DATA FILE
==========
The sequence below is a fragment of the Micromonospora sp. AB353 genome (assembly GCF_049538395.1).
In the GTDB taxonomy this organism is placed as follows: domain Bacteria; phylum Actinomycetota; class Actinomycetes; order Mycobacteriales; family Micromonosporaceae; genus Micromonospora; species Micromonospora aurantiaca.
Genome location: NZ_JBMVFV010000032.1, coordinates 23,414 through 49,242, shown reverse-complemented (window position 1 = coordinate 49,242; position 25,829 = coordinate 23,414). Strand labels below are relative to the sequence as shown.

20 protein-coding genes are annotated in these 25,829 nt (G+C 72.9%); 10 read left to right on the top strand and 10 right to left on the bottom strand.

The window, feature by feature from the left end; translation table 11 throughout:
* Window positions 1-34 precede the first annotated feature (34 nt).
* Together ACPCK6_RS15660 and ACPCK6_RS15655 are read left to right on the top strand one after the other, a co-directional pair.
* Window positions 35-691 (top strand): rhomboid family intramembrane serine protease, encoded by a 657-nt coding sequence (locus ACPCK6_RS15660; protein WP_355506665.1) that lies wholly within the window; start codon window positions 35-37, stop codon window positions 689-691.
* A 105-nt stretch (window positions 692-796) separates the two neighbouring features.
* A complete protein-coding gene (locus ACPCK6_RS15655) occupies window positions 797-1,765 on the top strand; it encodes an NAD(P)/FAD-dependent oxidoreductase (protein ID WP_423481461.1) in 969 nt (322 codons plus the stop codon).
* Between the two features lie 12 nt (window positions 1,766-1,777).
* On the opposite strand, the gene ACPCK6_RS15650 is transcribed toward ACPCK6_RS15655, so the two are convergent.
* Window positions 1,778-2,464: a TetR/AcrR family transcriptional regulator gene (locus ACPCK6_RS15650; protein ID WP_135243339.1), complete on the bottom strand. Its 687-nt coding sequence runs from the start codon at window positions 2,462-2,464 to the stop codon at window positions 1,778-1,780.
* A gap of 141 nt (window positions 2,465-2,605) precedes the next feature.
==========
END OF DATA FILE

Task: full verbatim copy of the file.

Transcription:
The sequence below is a fragment of the Micromonospora sp. AB353 genome (assembly GCF_049538395.1).
In the GTDB taxonomy this organism is placed as follows: domain Bacteria; phylum Actinomycetota; class Actinomycetes; order Mycobacteriales; family Micromonosporaceae; genus Micromonospora; species Micromonospora aurantiaca.
Genome location: NZ_JBMVFV010000032.1, coordinates 23,414 through 49,242, shown reverse-complemented (window position 1 = coordinate 49,242; position 25,829 = coordinate 23,414). Strand labels below are relative to the sequence as shown.

20 protein-coding genes are annotated in these 25,829 nt (G+C 72.9%); 10 read left to right on the top strand and 10 right to left on the bottom strand.

The window, feature by feature from the left end; translation table 11 throughout:
* Window positions 1-34 precede the first annotated feature (34 nt).
* Together ACPCK6_RS15660 and ACPCK6_RS15655 are read left to right on the top strand one after the other, a co-directional pair.
* Window positions 35-691 (top strand): rhomboid family intramembrane serine protease, encoded by a 657-nt coding sequence (locus ACPCK6_RS15660; protein WP_355506665.1) that lies wholly within the window; start codon window positions 35-37, stop codon window positions 689-691.
* A 105-nt stretch (window positions 692-796) separates the two neighbouring features.
* A complete protein-coding gene (locus ACPCK6_RS15655) occupies window positions 797-1,765 on the top strand; it encodes an NAD(P)/FAD-dependent oxidoreductase (protein ID WP_423481461.1) in 969 nt (322 codons plus the stop codon).
* Between the two features lie 12 nt (window positions 1,766-1,777).
* On the opposite strand, the gene ACPCK6_RS15650 is transcribed toward ACPCK6_RS15655, so the two are convergent.
* Window positions 1,778-2,464: a TetR/AcrR family transcriptional regulator gene (locus ACPCK6_RS15650; protein ID WP_135243339.1), complete on the bottom strand. Its 687-nt coding sequence runs from the start codon at window positions 2,462-2,464 to the stop codon at window positions 1,778-1,780.
* A gap of 141 nt (window positions 2,465-2,605) precedes the next feature.